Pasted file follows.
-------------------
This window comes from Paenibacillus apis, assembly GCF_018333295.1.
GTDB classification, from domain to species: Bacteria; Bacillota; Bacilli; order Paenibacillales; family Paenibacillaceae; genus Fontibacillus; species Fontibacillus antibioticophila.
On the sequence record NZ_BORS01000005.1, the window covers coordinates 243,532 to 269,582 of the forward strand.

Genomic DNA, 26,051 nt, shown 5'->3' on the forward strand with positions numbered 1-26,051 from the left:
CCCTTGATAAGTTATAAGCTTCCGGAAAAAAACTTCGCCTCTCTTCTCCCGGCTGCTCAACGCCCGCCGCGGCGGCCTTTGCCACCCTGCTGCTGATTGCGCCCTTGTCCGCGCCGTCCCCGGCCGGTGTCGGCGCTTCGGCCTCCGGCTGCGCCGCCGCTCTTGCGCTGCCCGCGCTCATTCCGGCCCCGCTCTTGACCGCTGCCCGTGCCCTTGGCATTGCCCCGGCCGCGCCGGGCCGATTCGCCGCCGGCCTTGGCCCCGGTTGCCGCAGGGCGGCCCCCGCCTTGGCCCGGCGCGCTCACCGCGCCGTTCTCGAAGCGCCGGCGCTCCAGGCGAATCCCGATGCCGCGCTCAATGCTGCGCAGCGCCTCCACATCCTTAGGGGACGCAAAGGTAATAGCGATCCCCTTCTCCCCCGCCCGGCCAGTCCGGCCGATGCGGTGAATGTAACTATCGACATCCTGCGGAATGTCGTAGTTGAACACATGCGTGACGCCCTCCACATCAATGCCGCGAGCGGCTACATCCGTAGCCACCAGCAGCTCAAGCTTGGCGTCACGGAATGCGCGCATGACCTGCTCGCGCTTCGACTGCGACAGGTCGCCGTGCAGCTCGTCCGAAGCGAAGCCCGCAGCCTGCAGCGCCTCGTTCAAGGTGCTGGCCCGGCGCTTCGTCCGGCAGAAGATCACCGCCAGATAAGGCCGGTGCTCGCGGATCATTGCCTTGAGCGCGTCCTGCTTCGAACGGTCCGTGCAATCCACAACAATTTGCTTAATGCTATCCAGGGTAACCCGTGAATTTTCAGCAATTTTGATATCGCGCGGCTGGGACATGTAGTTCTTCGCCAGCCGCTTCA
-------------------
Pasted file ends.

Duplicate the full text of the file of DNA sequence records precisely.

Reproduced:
This window comes from Paenibacillus apis, assembly GCF_018333295.1.
GTDB classification, from domain to species: Bacteria; Bacillota; Bacilli; order Paenibacillales; family Paenibacillaceae; genus Fontibacillus; species Fontibacillus antibioticophila.
On the sequence record NZ_BORS01000005.1, the window covers coordinates 243,532 to 269,582 of the forward strand.

Genomic DNA, 26,051 nt, shown 5'->3' on the forward strand with positions numbered 1-26,051 from the left:
CCCTTGATAAGTTATAAGCTTCCGGAAAAAAACTTCGCCTCTCTTCTCCCGGCTGCTCAACGCCCGCCGCGGCGGCCTTTGCCACCCTGCTGCTGATTGCGCCCTTGTCCGCGCCGTCCCCGGCCGGTGTCGGCGCTTCGGCCTCCGGCTGCGCCGCCGCTCTTGCGCTGCCCGCGCTCATTCCGGCCCCGCTCTTGACCGCTGCCCGTGCCCTTGGCATTGCCCCGGCCGCGCCGGGCCGATTCGCCGCCGGCCTTGGCCCCGGTTGCCGCAGGGCGGCCCCCGCCTTGGCCCGGCGCGCTCACCGCGCCGTTCTCGAAGCGCCGGCGCTCCAGGCGAATCCCGATGCCGCGCTCAATGCTGCGCAGCGCCTCCACATCCTTAGGGGACGCAAAGGTAATAGCGATCCCCTTCTCCCCCGCCCGGCCAGTCCGGCCGATGCGGTGAATGTAACTATCGACATCCTGCGGAATGTCGTAGTTGAACACATGCGTGACGCCCTCCACATCAATGCCGCGAGCGGCTACATCCGTAGCCACCAGCAGCTCAAGCTTGGCGTCACGGAATGCGCGCATGACCTGCTCGCGCTTCGACTGCGACAGGTCGCCGTGCAGCTCGTCCGAAGCGAAGCCCGCAGCCTGCAGCGCCTCGTTCAAGGTGCTGGCCCGGCGCTTCGTCCGGCAGAAGATCACCGCCAGATAAGGCCGGTGCTCGCGGATCATTGCCTTGAGCGCGTCCTGCTTCGAACGGTCCGTGCAATCCACAACAATTTGCTTAATGCTATCCAGGGTAACCCGTGAATTTTCAGCAATTTTGATATCGCGCGGCTGGGACATGTAGTTCTTCGCCAGCCGCTTCA